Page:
These days you can usually spot former Yankee right fielder and fan-favorite Paul O’Neill in the YES Network booth, making witty observations during broadcasts.
In the coming months, you’ll still see him on TV, but everyone – not just those watching Yankee games on YES – will know his name.
This afternoon it was announced that television network NBC is rebooting its hit show from 1982, Cheers – which O’Neill will be a part of. The man who the late, great George Steinbrenner once dubbed “The Warrior” will take on the role of Sam Malone, a character portrayed by actor Ted Danson in the original series.
The decision to pick up the role of a retired baseball player that runs his own bar was a no-brainer for O’Neill.
“I retired in 2001 after the World Series and I even thought about running my own bar when my baseball career ended because I didn’t know what was next,” O’Neill told the Associated Press earlier today.
“In a lot of ways I wanted my life to kind of be like Sam Malone’s life, from the show. He retired from the game and found something he loved to do. Now I can do the same. Of course on the show Sam was a pitcher and I played right field, so it’s a little different in that respect.”
Danson found success after Cheers, acting as the lead on the sitcom Becker, which ran from 1998-2004. He now works on CSI, seemingly landing hit role after hit role. Danson has seen some of O’Neill’s acting in the past, and the Emmy and Golden Globe award winner is proud to see someone carefree and fun-loving – like O’Neill – take up his mantle.
“I saw that episode of Seinfeld Paul was on in the ‘90s, and I laughed; I thought, right off the bat, he had a great sense of humor,” Danson told the AP. “I know he is perfect for the role, and I’m anxious to see how the new series is going to turn out and what direction all these wonderful characters are going to go in.”
O’Neill’s YES broadcast partner and good friend Michael Kay, albeit a bit shocked, expressed his congratulations.
“I’ve always thought Ted and Paul kind of looked a lot alike, but never would have thought in a million years this would happen,” Kay said.
“Paul is a pretty funny guy. In 2009 when the Yankees played the Red Sox in August, he sat up in the booth and ate peach yogurt when the game went into extra innings – on the air! Peach yogurt, on the air. That’s the type of personality he’ll bring to the Sam Malone character. I couldn’t be happier for him, I know he’ll do well.”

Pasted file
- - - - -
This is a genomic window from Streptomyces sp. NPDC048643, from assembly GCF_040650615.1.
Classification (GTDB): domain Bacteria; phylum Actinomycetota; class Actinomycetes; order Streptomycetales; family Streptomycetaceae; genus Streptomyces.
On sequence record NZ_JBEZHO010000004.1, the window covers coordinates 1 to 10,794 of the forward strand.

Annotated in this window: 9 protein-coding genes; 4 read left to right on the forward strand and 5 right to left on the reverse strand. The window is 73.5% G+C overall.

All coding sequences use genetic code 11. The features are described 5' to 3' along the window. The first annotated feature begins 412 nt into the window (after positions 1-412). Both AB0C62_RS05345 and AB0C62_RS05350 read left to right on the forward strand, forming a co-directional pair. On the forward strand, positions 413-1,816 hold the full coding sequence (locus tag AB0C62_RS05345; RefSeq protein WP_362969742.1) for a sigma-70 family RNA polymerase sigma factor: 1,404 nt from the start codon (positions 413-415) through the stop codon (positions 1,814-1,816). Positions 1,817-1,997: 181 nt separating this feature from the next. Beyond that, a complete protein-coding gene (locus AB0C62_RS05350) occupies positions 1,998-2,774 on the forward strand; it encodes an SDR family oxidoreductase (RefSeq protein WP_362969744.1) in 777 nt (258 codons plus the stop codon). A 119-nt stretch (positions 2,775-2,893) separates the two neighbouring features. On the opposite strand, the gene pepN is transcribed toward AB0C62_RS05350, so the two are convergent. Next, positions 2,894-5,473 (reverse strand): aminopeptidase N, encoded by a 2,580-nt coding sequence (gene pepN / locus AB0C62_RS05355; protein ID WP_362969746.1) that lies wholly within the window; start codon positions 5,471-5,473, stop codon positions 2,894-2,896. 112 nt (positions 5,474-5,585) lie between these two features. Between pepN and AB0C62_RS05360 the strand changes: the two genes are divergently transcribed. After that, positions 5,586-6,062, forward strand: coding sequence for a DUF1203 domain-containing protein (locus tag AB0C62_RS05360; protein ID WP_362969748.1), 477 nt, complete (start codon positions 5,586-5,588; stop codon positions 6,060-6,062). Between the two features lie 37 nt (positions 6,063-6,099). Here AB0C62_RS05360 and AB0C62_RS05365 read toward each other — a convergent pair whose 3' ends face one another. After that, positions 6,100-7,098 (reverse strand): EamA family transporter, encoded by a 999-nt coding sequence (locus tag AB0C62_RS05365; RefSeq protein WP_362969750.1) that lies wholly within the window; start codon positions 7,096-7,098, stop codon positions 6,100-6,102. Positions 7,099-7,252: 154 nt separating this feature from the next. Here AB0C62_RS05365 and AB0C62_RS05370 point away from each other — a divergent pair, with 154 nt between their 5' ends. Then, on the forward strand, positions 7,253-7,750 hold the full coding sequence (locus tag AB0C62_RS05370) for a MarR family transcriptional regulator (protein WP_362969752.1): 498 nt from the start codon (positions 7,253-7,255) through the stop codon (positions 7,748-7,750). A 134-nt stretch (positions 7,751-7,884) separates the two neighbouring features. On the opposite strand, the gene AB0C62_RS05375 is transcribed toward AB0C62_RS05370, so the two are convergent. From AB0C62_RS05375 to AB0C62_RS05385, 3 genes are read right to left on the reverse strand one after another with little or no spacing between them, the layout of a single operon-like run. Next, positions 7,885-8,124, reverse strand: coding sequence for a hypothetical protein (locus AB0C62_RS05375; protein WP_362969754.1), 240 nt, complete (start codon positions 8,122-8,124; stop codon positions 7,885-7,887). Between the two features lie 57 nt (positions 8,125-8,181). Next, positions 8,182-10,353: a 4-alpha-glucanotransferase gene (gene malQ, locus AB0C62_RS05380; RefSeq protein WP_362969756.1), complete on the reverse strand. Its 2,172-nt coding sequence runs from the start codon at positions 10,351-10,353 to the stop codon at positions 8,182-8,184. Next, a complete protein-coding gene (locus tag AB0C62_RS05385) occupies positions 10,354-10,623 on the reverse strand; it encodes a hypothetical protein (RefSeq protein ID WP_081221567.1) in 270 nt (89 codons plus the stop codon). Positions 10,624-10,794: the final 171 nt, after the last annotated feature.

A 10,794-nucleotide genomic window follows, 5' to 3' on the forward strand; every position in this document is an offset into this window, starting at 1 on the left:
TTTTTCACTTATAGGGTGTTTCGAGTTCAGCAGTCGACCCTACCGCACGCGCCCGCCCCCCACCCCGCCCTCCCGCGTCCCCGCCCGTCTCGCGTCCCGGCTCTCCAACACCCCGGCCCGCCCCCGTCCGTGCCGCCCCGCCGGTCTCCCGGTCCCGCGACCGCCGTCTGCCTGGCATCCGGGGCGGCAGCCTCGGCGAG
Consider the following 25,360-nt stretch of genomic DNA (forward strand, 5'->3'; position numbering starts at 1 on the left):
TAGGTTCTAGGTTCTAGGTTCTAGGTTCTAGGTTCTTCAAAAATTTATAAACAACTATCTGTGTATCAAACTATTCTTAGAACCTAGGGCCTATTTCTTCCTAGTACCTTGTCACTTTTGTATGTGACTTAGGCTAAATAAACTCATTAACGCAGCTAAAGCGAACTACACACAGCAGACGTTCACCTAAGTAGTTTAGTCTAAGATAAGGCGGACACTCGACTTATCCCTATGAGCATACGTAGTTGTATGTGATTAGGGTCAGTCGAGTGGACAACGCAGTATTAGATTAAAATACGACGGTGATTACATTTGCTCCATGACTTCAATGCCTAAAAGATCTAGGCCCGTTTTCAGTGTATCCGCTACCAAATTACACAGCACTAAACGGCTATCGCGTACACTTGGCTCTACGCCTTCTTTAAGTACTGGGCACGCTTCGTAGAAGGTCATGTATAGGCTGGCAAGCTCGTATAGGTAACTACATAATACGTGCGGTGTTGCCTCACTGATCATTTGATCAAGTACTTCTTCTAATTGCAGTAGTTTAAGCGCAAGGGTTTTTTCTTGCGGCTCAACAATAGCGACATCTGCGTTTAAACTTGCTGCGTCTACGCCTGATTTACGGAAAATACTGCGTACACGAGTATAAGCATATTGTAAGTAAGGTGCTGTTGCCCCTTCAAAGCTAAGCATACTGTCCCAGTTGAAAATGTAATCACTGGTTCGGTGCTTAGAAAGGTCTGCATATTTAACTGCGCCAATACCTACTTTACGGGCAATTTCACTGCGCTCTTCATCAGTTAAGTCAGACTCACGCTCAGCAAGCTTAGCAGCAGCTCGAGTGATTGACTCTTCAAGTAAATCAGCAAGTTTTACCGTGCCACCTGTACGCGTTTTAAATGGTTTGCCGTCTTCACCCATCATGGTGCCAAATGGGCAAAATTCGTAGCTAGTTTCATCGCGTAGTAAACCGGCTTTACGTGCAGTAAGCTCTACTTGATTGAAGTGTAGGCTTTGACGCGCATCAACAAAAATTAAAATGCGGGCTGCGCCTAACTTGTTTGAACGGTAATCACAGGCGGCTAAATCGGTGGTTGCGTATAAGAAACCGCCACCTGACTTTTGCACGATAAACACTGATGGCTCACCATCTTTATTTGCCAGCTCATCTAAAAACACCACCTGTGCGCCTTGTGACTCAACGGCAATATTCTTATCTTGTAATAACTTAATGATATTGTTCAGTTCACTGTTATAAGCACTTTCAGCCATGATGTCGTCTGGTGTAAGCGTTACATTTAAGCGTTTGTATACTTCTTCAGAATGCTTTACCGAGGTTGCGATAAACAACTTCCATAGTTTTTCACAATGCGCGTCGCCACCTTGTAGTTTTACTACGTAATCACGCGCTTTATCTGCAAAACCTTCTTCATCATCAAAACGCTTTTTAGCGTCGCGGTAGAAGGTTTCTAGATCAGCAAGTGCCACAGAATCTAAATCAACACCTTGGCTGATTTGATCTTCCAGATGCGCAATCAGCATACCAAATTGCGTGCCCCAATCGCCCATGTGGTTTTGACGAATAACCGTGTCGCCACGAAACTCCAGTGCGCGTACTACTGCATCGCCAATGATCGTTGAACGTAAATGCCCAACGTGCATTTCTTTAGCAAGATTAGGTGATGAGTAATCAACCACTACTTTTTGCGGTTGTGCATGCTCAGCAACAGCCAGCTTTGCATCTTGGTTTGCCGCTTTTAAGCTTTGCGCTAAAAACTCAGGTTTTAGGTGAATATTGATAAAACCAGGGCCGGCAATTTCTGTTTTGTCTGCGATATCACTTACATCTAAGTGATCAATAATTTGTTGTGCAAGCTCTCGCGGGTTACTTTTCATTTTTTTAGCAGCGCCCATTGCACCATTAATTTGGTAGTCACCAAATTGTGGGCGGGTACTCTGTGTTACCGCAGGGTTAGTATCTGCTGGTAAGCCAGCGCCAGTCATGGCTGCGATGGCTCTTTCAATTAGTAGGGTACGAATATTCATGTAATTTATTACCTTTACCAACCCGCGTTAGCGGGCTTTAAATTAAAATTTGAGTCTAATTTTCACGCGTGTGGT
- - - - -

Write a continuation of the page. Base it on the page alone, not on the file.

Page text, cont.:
According to YES, O’Neill will work 30 games in the booth in 2013 before leaving to start filming the first season of the NBC series reboot. He will work alongside Jodie Sweetin (of Full House fame; she’ll play Diane Chambers, Shelley Long’s former character), Patton Oswalt (of King of Queens fame; he’ll play Norm Peterson, George Wendt’s former character), and David Faustino (of Married…with Children fame; he’ll play Woody Boyd, Woody Harrelson’s former character).
Roles for each of the other starring characters are still being cast.
With a new challenge ahead, plainly put, O’Neill is excited to get started.
“I can’t wait for the first table read,” he continued. “I can only hope I do as well on this sitcom as I did in right field. But I’m comfortable. I’m going where everybody knows my name.”
Cheers is expected to premier in October, the night after the World Series.
If you believed this for one second, you’re way too gullible. Yet I suppose there isn’t anything wrong with a little yellow journalism on April 1.
HAPPY APRIL FOOL’S DAY!
More importantly, HAPPY OPENING DAY!!!
#BeatTheDrum #AndHoldThePhone #TheSunCameOutToday
Legendary golfer Arnold Palmer once said, “I’ve never rooted against an opponent. I’ve never rooted for him, either.”
Some of what I’ve witnessed these past 20 days might leave Mr. Palmer rethinking his words.
On March 10 I made my way to Christl Arena at West Point to cover the New York State girls’ basketball regionals. The best team in my newspaper’s coverage area, Ossining, was matched up against a team located not far from the United States Military Academy, Monroe-Woodbury.
Ossining this season had arguably the best girls’ hoops player in New York State girls’ basketball history: a young lady who next year is heading to UConn by the name of Saniya Chong. This past season Chong broke the New York State all-time scoring record.
Along with that she holds countless records and has won an endless amount of awards – and if you have never heard of her, you’ll probably see her playing in many “March Madness” games for the UConn Huskies somewhere down the line, within the next few years.
Ossining handed Monroe-Woodbury a 79-50 loss to advance to the Class A New York State girls’ basketball finals, which, by the way, they went on to win. But after winning the game for the region crown, I noticed how players from the losing Monroe-Woodbury team approached Chong, after being defeated.
And with appreciative and respectful smiles across their faces, the losers posed for pictures with her – in my two-and-a-half years of doing this, the most dignified gesture I have ever witnessed. In fact, the Ossining head coach called it “a class act” when I inquired about it in my postgame interview.
Twenty days later, some of the exact same class was clear and present at West Point.
Today, in the Yankees’ final tune-up of the spring before Opening Day on Monday, the Bombers visited the Army Black Knights for an exhibition; the 22nd time in the Yankees’ history they’ve played the Army baseball team. Coming into today, statistically, the Yankees had never lost to the Black Knights; a perfect 21-0 for the Yanks over Army.